A long convalescence -- Enlivened by the author of "Georgia Scenes" -- The movement upon Hooker's army at Chancellorsville -- Remarkable interview between Lee and Stonewall Jackson -- The secret of Jackson's character -- The storming of Marye's Heights -- Some famous war-horses.
IT was nearly seven months after the battle of Antietam, or Sharpsburg, before I was able to return to my duties at the front. Even then the wound through my face had not healed; but Nature, at last, did her perfect work, and thus deprived the army surgeons of a proposed operation. Although my enforced absence from the army was prolonged and tedious, it was not without its incidents and interest. Some of the simple-hearted people who lived in remote districts had quaint conceptions of the size of an army. One of these, a matron about fifty years of age, came a considerable distance to see me and to inquire about her son. She opened the conversation by asking: "Do you know William?"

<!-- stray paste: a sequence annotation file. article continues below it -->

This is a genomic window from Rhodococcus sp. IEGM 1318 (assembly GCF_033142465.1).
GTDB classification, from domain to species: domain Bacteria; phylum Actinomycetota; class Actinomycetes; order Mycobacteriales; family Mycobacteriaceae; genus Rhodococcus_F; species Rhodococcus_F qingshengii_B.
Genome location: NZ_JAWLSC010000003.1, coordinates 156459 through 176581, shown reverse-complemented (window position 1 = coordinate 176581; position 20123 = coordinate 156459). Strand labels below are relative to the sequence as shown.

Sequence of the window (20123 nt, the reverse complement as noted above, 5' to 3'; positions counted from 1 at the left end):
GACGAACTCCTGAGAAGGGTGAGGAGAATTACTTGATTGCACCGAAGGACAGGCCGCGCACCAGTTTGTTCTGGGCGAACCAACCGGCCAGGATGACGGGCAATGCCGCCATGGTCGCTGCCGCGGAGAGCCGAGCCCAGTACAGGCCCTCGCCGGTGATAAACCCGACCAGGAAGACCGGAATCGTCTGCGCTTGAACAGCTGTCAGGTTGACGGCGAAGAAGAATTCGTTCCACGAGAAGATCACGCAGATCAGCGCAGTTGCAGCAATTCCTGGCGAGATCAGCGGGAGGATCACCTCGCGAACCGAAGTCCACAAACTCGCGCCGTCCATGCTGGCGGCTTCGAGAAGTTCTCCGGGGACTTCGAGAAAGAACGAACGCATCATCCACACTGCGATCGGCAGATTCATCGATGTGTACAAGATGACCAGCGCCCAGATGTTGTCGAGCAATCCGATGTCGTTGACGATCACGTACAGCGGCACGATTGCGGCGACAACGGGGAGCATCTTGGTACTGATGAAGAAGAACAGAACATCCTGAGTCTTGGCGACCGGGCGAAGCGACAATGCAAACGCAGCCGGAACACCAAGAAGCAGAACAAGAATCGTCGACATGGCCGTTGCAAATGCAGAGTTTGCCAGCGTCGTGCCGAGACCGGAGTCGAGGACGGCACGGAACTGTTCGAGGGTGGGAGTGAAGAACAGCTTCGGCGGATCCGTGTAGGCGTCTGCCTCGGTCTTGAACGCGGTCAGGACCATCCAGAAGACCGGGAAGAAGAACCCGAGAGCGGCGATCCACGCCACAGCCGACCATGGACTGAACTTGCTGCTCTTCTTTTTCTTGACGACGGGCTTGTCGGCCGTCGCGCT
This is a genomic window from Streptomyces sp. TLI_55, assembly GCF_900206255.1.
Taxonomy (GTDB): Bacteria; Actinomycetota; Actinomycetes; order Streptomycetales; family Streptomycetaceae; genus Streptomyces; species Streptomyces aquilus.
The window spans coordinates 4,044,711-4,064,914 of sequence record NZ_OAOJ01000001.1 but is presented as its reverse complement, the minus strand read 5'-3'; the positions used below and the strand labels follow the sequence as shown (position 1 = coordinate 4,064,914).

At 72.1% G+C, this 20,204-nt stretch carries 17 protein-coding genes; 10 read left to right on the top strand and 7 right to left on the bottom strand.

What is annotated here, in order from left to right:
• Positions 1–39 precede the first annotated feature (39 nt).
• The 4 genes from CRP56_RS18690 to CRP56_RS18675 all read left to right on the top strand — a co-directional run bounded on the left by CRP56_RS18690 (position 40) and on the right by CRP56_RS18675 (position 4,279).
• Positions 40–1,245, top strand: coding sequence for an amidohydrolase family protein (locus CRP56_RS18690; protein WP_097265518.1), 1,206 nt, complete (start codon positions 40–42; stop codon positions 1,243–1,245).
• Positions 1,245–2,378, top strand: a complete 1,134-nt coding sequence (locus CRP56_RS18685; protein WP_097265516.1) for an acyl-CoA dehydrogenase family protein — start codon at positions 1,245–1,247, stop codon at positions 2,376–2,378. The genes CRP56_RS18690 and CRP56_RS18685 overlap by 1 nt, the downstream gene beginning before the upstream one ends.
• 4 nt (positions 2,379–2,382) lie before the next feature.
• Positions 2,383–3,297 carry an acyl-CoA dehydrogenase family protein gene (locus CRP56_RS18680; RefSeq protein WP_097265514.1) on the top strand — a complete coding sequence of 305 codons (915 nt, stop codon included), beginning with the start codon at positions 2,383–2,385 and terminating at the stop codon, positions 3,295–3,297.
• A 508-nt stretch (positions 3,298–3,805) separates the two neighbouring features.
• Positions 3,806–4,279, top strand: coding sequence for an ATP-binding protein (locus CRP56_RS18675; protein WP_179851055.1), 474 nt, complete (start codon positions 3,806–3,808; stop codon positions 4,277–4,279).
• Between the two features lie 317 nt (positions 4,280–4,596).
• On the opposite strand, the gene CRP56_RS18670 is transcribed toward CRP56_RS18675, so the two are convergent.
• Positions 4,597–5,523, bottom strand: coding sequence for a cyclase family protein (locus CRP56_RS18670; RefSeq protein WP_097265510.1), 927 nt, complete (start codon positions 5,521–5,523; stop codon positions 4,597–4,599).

"What William, madam?"
"My son William."
I replied: "Really, I do not know whether I have ever met your son William or not. Can you tell me what regiment or brigade or division or corps he belongs to?"
She answered: "No, I can't, but I know he belongs to Gin'al Lee's company."
I think the dear old soul left with the impression that